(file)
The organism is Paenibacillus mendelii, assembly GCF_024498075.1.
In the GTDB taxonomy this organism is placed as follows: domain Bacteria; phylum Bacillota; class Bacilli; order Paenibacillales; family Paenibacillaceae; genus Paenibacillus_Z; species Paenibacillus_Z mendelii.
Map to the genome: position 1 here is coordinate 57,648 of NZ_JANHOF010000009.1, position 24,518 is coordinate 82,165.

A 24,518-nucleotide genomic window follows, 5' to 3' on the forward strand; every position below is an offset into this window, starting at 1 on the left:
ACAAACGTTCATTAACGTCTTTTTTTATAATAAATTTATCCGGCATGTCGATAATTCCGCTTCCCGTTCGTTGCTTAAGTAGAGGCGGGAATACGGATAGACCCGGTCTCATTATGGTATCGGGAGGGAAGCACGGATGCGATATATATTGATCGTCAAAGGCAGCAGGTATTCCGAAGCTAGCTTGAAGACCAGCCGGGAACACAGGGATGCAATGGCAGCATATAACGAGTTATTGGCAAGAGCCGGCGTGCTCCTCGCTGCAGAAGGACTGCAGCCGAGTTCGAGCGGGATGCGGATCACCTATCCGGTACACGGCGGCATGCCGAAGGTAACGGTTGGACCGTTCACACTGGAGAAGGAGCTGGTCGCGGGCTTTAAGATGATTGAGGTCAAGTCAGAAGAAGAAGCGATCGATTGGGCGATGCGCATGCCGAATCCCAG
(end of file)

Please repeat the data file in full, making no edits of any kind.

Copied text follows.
The organism is Paenibacillus mendelii, assembly GCF_024498075.1.
In the GTDB taxonomy this organism is placed as follows: domain Bacteria; phylum Bacillota; class Bacilli; order Paenibacillales; family Paenibacillaceae; genus Paenibacillus_Z; species Paenibacillus_Z mendelii.
Map to the genome: position 1 here is coordinate 57,648 of NZ_JANHOF010000009.1, position 24,518 is coordinate 82,165.

A 24,518-nucleotide genomic window follows, 5' to 3' on the forward strand; every position below is an offset into this window, starting at 1 on the left:
ACAAACGTTCATTAACGTCTTTTTTTATAATAAATTTATCCGGCATGTCGATAATTCCGCTTCCCGTTCGTTGCTTAAGTAGAGGCGGGAATACGGATAGACCCGGTCTCATTATGGTATCGGGAGGGAAGCACGGATGCGATATATATTGATCGTCAAAGGCAGCAGGTATTCCGAAGCTAGCTTGAAGACCAGCCGGGAACACAGGGATGCAATGGCAGCATATAACGAGTTATTGGCAAGAGCCGGCGTGCTCCTCGCTGCAGAAGGACTGCAGCCGAGTTCGAGCGGGATGCGGATCACCTATCCGGTACACGGCGGCATGCCGAAGGTAACGGTTGGACCGTTCACACTGGAGAAGGAGCTGGTCGCGGGCTTTAAGATGATTGAGGTCAAGTCAGAAGAAGAAGCGATCGATTGGGCGATGCGCATGCCGAATCCCAG